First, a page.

MOSCOW (AP) — A plane took off from Moscow Monday headed for Cuba, but the seat booked by National Security Agency leaker Edward Snowden was empty, and there was no sign of him elsewhere on board.

An Aeroflot representative who wouldn’t give her name told The Associated Press that Snowden wasn’t on flight SU150 to Havana. AP reporters on the flight couldn’t see him.

The Interfax news agency also quoted an unidentified Russian security source in Moscow as saying that Snowden wasn’t on the plane.

The airline said earlier Snowden registered for the flight using his U.S. passport, which American officials say has been annulled.

Snowden arrived in Moscow on Sunday from Hong Kong, where he had been hiding for several weeks to evade U.S. justice. Ecuador is considering Snowden’s asylum application.

After spending a night in Moscow’s airport, the former National Security Agency contractor — and admitted leaker of state secrets — had been expected to fly to Cuba and Venezuela en route to possible asylum in Ecuador.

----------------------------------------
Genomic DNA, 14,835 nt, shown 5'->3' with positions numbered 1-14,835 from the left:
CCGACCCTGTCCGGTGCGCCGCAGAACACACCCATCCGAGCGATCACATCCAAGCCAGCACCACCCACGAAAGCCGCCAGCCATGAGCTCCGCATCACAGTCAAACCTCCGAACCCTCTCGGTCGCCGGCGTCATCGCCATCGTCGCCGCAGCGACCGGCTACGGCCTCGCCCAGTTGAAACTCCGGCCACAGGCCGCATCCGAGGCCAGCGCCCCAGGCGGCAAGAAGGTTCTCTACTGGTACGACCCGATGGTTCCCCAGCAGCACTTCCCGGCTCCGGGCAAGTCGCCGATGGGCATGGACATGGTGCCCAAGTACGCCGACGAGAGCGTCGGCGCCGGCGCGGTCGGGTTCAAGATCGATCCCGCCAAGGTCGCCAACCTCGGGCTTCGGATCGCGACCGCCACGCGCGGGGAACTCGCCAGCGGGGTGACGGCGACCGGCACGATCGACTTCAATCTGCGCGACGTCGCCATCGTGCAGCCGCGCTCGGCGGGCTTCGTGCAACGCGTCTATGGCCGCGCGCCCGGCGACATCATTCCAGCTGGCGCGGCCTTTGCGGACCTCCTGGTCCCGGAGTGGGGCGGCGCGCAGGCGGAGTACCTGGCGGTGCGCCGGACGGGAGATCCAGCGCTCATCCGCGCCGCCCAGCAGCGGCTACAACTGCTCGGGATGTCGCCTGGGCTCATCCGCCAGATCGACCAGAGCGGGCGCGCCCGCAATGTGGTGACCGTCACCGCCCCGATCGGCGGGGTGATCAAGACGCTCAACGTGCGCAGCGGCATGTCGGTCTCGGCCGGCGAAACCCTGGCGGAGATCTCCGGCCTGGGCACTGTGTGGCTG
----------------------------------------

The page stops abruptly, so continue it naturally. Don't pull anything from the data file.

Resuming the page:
Snowden, also a former CIA technician, fled Hong Kong to dodge U.S. efforts to extradite him on espionage charges. Ecuador’s Foreign Minister Ricardo Patino said his government had received an asylum request, adding Monday that the decision “has to do with freedom of expression and with the security of citizens around the world.” The anti-secrecy group WikiLeaks also said it would help Snowden.

Ecuador has rejected the United States’ previous efforts at cooperation, and has been helping WikiLeaks founder Julian Assange avoid prosecution by allowing him to stay at its embassy in London.

Snowden gave documents to The Guardian and The Washington Post newspapers disclosing U.S. surveillance programs that collect vast amounts of phone records and online data in the name of foreign intelligence, often sweeping up information on American citizens. Officials have the ability to collect phone and Internet information broadly but need a warrant to examine specific cases where they believe terrorism is involved.

Snowden had been in hiding for several weeks in Hong Kong, a former British colony with a high degree of autonomy from mainland China. The United States formally sought Snowden’s extradition from Hong Kong to face espionage charges but was rebuffed; Hong Kong officials said the U.S. request did not fully comply with their laws.

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